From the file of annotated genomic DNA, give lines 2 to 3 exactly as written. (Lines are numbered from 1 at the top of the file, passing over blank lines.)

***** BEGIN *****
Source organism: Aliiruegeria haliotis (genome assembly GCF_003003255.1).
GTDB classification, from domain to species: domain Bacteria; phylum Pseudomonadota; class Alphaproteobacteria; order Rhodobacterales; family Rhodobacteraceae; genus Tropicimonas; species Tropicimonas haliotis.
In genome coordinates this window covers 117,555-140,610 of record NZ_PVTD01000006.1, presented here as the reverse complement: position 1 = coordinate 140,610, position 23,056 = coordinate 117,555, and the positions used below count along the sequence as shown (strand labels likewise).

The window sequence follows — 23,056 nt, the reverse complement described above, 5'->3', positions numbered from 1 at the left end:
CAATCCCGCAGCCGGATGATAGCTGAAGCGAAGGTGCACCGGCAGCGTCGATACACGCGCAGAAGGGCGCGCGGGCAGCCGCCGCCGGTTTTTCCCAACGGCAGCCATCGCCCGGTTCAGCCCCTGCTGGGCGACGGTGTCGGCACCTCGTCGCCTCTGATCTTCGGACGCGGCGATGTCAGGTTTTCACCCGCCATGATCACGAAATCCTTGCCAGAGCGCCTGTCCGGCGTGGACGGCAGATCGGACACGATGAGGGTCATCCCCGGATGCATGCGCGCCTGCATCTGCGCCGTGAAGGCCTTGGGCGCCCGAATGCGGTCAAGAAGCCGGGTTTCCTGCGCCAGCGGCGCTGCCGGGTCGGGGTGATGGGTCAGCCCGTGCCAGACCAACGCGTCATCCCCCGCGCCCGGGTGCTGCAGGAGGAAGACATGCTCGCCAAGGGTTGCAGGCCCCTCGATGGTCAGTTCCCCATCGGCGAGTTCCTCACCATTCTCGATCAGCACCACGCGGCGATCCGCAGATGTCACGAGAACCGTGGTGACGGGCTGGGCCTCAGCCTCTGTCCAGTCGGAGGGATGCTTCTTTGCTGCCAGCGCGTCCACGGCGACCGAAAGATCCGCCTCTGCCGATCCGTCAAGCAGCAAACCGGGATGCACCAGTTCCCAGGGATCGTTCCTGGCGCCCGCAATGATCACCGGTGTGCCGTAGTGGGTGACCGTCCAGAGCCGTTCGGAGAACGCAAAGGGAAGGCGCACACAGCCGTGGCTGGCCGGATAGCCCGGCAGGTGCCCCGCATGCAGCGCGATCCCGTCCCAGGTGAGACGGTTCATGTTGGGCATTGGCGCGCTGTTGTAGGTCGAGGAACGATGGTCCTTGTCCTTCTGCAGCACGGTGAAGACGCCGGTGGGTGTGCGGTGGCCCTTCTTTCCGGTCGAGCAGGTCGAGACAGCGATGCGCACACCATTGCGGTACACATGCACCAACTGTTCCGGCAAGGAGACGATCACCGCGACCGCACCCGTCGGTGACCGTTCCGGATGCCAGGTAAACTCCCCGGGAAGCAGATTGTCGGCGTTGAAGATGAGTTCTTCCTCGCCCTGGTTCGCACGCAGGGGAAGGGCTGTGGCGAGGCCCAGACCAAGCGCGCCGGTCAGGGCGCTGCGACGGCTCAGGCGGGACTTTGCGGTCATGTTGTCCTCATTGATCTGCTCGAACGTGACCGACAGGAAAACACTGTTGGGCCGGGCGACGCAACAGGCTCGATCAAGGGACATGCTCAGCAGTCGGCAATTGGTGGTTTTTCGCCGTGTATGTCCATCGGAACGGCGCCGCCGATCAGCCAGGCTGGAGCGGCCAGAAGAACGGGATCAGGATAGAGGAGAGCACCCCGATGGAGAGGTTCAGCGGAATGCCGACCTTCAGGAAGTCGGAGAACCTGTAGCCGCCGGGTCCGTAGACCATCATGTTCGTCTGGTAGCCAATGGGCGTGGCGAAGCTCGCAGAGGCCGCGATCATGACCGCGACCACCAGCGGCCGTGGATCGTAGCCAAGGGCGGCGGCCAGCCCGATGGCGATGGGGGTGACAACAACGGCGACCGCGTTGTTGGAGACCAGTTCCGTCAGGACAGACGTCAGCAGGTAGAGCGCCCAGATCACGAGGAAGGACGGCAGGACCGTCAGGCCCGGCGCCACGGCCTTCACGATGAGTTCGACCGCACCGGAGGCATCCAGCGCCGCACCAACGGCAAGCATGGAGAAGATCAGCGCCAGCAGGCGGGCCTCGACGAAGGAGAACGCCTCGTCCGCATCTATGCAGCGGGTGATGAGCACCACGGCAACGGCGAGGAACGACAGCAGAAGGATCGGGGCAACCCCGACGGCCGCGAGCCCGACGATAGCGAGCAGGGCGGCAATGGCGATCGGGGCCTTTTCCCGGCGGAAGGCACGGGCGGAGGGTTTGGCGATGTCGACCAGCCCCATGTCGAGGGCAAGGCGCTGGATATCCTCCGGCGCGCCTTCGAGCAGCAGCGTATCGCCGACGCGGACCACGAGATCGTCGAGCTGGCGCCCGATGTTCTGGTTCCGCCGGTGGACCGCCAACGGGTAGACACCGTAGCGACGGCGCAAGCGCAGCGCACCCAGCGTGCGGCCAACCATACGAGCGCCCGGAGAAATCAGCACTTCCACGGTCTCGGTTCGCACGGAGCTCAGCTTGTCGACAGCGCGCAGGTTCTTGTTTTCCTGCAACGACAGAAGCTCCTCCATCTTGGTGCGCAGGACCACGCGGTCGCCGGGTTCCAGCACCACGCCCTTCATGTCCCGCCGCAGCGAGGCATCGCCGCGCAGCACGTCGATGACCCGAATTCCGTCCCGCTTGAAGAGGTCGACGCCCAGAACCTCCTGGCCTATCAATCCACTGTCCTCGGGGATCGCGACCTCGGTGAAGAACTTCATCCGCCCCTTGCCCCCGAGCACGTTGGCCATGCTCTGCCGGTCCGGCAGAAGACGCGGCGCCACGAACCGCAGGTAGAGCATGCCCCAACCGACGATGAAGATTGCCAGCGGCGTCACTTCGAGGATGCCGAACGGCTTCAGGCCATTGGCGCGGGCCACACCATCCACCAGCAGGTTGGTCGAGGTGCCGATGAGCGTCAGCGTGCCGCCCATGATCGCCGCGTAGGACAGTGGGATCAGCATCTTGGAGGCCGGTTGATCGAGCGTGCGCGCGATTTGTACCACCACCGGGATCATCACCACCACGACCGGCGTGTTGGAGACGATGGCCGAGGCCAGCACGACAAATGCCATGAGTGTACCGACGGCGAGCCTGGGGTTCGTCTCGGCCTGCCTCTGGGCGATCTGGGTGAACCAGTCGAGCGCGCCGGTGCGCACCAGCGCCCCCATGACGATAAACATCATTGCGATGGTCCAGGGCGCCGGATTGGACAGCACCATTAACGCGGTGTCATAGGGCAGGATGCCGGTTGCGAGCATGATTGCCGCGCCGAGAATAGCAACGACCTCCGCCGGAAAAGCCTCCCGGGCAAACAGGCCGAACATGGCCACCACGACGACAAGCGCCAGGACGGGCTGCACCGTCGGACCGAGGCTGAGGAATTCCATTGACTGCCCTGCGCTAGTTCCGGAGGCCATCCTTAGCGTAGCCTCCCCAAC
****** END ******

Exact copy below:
GTDB classification, from domain to species: domain Bacteria; phylum Pseudomonadota; class Alphaproteobacteria; order Rhodobacterales; family Rhodobacteraceae; genus Tropicimonas; species Tropicimonas haliotis.
In genome coordinates this window covers 117,555-140,610 of record NZ_PVTD01000006.1, presented here as the reverse complement: position 1 = coordinate 140,610, position 23,056 = coordinate 117,555, and the positions used below count along the sequence as shown (strand labels likewise).